Results of the review

Seven RCTs were included in the review (318 participants, range 20 to 99). Two RCTs were of moderate quality and five were of low quality.

Compared with controls, behavioural interventions were associated with a significant reduction in dental anxiety as measured using the Dental Anxiety Scale (WMD -2.67, 95% CI -3.87 to -1.48; five RCTs; Ι²=65%). Subgroup analyses did not significantly alter the results. One of the two studies that measured dental anxiety using the Dental Fear Survey scale reported a significant reduction in dental anxiety.

At long-term (one to two years) follow-up, behavioural interventions were associated with a significant reduction in dental anxiety as measured using the Dental Anxiety Scale (WMD -2.25, 95% CI -3.58 to -0.91; two RCTs; Ι²=48%). One study evaluated anxiety at five years and found no difference between behavioural interventions and controls.

One RCT reported a significant positive effect of behavioral therapy on the acceptance of conventional dental treatment compared with general anaesthesia (80% versus 53%; p=0.009).

No data were reported on quality of life, oral health-related quality of life and complications.

Authors' conclusions

There was evidence that behavioural interventions can help adults with dental anxiety/phobia but more well-designed studies were required.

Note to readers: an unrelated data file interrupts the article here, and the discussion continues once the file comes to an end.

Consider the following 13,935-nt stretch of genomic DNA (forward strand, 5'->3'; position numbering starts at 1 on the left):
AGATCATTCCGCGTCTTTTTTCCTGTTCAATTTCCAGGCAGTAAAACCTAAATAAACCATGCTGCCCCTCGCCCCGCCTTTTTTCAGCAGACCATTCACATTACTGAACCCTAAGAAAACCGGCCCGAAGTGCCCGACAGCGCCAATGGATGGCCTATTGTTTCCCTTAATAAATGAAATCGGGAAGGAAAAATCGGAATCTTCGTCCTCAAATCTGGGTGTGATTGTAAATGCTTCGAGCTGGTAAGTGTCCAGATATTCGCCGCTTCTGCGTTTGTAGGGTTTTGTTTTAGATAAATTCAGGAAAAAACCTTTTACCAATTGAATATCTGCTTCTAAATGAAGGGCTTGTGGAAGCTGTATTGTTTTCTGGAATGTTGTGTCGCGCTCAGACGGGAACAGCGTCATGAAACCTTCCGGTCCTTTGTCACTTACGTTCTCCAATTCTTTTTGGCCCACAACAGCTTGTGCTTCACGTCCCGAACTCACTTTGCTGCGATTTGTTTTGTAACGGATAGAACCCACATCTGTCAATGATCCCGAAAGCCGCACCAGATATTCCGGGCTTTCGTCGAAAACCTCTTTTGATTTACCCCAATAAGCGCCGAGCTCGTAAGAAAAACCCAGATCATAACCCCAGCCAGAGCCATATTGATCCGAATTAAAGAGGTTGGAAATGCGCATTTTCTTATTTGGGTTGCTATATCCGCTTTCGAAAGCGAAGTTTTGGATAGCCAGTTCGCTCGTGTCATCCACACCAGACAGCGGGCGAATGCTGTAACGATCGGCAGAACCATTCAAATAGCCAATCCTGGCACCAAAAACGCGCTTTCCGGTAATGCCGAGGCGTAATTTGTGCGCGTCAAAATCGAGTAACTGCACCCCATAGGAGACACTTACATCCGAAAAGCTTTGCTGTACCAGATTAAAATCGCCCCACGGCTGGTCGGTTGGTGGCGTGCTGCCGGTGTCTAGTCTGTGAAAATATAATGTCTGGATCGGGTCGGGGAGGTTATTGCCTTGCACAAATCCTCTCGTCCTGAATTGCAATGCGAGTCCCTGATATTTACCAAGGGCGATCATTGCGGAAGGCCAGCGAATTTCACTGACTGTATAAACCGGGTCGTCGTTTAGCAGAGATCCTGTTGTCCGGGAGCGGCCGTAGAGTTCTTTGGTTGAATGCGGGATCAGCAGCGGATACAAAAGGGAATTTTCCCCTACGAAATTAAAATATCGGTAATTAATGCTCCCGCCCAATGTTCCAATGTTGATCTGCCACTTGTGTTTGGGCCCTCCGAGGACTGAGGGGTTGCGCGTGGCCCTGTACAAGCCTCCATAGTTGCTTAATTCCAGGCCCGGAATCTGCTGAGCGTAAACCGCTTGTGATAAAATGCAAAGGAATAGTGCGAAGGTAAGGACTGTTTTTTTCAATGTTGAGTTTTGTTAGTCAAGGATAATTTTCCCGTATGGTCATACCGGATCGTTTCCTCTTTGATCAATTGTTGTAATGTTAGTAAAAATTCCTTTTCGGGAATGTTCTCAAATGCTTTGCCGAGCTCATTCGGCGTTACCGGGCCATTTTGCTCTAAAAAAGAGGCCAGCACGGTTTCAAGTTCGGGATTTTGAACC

CRD commentary

The review question was clear and supported by appropriate inclusion criteria. A range of relevant databases were searched. The search was restricted to four languages so the risk of missing relevant studies could not be ruled out. Sufficient attempts were made to minimise reviewer errors and biases during quality assessment; it was unclear whether study selection and data extraction were also performed in duplicate. Appropriate criteria were used to assess study quality and indicated that included studies were of low to moderate quality. However, full results of the quality assessment were not reported. The quality of evidence for each outcome measure was further rated using the GRADE tool. Statistical heterogeneity was assessed and the pooled outcomes were associated with moderate heterogeneity.